Philadelphia Monsignor May Be Granted House Arrest

By Kristen Byrne
My Fox Philly
June 26, 2012

A decision has yet to be made on whether a Roman Catholic official convicted of child endangerment will be released on house arrest until his sentencing hearing.

Common Pleas Court Judge M. Teresa Sarmina indicated she might release Monsignor William Lynn on house arrest while he awaits sentencing if the Vatican agrees they will not harbor him in the event he flees the country.

Lynn's defense insists he's not a flight risk and want him on house arrest while he awaits his sentencing. His passport was surrendered to the court on Tuesday.

"Get the hell out of here, he's not going to the Vatican," defense attorney Tom Bergstrom said after the hearing. "That's ridiculous."

The prosecution argued for Lynn to stay in jail, citing an article that 35 priests have fled during criminal cases. However, most of these were before their criminal trial.

"We're always concerned that justice can be done," Assistant District Attorney Mark Cipolletti said after the hearing. "But today, tonight and tomorrow William Lynn will be in jail."

The defense lawyers propose that he will stay with a member of his extended family in Philadelphia while on house arrest. According to the prosecution, the wait for an electric monitor for house arrest is approximately 3 to 4 weeks.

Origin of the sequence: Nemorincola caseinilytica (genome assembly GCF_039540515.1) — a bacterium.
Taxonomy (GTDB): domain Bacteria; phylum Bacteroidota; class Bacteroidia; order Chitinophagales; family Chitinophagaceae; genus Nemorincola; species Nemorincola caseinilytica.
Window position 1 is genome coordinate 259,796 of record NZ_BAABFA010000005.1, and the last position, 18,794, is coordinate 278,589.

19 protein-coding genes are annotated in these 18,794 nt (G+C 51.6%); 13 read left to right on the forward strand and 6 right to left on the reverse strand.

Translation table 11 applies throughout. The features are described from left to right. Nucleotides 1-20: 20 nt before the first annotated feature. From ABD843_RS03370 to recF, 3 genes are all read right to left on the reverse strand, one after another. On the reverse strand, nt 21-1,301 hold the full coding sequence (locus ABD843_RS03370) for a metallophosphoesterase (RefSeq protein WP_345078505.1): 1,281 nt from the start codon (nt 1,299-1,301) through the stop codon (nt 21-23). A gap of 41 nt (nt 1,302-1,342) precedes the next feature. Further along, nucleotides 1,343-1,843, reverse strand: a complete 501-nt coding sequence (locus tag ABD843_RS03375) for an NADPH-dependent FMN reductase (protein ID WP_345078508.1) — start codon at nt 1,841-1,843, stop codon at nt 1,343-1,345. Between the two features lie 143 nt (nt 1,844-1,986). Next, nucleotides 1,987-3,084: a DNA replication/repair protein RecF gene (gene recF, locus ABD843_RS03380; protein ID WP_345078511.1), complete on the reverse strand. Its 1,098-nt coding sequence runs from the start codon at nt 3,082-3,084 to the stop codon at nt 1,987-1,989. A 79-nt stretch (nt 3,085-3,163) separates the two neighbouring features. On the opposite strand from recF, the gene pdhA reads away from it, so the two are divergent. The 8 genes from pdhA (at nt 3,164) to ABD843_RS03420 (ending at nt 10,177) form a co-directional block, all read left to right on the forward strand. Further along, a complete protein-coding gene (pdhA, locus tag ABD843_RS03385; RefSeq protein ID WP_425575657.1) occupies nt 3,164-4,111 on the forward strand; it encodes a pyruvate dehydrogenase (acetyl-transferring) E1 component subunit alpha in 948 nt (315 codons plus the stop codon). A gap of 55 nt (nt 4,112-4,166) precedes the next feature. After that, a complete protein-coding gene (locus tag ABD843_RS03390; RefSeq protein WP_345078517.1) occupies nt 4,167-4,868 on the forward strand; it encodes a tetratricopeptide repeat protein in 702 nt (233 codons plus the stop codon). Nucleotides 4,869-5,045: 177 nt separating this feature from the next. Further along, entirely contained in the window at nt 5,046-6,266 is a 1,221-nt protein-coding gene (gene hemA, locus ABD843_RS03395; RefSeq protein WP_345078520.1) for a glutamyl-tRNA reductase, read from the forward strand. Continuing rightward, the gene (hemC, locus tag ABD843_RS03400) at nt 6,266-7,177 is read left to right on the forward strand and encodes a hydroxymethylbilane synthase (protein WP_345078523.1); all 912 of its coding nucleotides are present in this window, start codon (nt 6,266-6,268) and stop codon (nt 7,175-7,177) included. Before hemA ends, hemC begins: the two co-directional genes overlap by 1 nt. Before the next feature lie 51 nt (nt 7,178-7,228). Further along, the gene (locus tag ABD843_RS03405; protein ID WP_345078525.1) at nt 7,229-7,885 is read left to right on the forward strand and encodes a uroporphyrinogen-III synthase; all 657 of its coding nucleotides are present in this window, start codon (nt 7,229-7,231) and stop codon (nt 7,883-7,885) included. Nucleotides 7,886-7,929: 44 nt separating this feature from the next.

Donning all black sans his signature clerical collar, Lynn appeared solemn in front of the court on Tuesday.

Lynn faces a maximum sentence of 3? to 7 years in prison for his third degree felony. His sentencing date is scheduled for August 13.

The judge said she will double his bail to $100,000 if she decides to release him on house arrest.

Lynn's defense plans to appeal his conviction.

Lynn has remained in custody since the jury found him guilty of endangering the welfare of a victim of now-defrocked priest Edward Avery. Avery was set to appear in court with Lynn and co-defendant Rev. James Brennan, but pleaded guilty before the trial began in March. He was sentenced to 2? to 5 years in prison. The jury was not informed of Avery's guilty plea.

The jury acquitted Lynn on one count of conspiracy and a second count of child endangerment. He worked as secretary for clergy from 1992 to 2004, mostly under late Cardinal Anthony Bevilacqua. Lynn is the first church official to be charged or convicted for an elaborate cover-up of child abuse claims against priests.

The follow up motions hearing is set to take place on July 5.








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